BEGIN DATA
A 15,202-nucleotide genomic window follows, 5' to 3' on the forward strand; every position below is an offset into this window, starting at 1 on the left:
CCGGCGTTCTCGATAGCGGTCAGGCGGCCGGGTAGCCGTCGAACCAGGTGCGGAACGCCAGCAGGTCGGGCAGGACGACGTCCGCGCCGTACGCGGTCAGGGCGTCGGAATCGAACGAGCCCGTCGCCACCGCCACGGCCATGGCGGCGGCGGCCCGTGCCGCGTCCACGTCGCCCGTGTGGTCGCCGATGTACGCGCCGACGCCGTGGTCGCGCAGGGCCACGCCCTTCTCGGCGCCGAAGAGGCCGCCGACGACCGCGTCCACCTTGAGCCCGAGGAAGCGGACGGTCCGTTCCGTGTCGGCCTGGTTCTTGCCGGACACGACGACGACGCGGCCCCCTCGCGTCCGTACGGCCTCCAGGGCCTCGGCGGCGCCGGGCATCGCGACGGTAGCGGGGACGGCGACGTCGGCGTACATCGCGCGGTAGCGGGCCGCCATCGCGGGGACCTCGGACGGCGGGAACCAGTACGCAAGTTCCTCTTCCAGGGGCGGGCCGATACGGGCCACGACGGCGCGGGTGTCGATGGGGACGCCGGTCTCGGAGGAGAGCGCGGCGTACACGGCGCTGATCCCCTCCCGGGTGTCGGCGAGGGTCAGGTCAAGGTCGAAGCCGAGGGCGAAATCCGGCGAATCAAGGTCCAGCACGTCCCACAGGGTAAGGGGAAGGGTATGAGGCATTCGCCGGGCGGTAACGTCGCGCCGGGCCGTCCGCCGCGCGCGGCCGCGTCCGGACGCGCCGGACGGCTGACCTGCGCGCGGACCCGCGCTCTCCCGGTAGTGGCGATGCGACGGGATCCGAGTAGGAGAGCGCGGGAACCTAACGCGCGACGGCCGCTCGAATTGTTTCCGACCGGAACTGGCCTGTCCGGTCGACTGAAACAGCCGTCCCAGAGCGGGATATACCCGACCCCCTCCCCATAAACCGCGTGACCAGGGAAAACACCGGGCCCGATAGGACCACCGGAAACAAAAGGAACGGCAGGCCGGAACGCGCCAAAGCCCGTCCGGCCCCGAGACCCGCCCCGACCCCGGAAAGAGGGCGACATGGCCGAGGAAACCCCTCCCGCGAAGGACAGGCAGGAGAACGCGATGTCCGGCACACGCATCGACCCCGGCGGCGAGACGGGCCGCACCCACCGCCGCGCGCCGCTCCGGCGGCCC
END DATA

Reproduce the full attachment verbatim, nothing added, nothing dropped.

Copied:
A 15,202-nucleotide genomic window follows, 5' to 3' on the forward strand; every position below is an offset into this window, starting at 1 on the left:
CCGGCGTTCTCGATAGCGGTCAGGCGGCCGGGTAGCCGTCGAACCAGGTGCGGAACGCCAGCAGGTCGGGCAGGACGACGTCCGCGCCGTACGCGGTCAGGGCGTCGGAATCGAACGAGCCCGTCGCCACCGCCACGGCCATGGCGGCGGCGGCCCGTGCCGCGTCCACGTCGCCCGTGTGGTCGCCGATGTACGCGCCGACGCCGTGGTCGCGCAGGGCCACGCCCTTCTCGGCGCCGAAGAGGCCGCCGACGACCGCGTCCACCTTGAGCCCGAGGAAGCGGACGGTCCGTTCCGTGTCGGCCTGGTTCTTGCCGGACACGACGACGACGCGGCCCCCTCGCGTCCGTACGGCCTCCAGGGCCTCGGCGGCGCCGGGCATCGCGACGGTAGCGGGGACGGCGACGTCGGCGTACATCGCGCGGTAGCGGGCCGCCATCGCGGGGACCTCGGACGGCGGGAACCAGTACGCAAGTTCCTCTTCCAGGGGCGGGCCGATACGGGCCACGACGGCGCGGGTGTCGATGGGGACGCCGGTCTCGGAGGAGAGCGCGGCGTACACGGCGCTGATCCCCTCCCGGGTGTCGGCGAGGGTCAGGTCAAGGTCGAAGCCGAGGGCGAAATCCGGCGAATCAAGGTCCAGCACGTCCCACAGGGTAAGGGGAAGGGTATGAGGCATTCGCCGGGCGGTAACGTCGCGCCGGGCCGTCCGCCGCGCGCGGCCGCGTCCGGACGCGCCGGACGGCTGACCTGCGCGCGGACCCGCGCTCTCCCGGTAGTGGCGATGCGACGGGATCCGAGTAGGAGAGCGCGGGAACCTAACGCGCGACGGCCGCTCGAATTGTTTCCGACCGGAACTGGCCTGTCCGGTCGACTGAAACAGCCGTCCCAGAGCGGGATATACCCGACCCCCTCCCCATAAACCGCGTGACCAGGGAAAACACCGGGCCCGATAGGACCACCGGAAACAAAAGGAACGGCAGGCCGGAACGCGCCAAAGCCCGTCCGGCCCCGAGACCCGCCCCGACCCCGGAAAGAGGGCGACATGGCCGAGGAAACCCCTCCCGCGAAGGACAGGCAGGAGAACGCGATGTCCGGCACACGCATCGACCCCGGCGGCGAGACGGGCCGCACCCACCGCCGCGCGCCGCTCCGGCGGCCC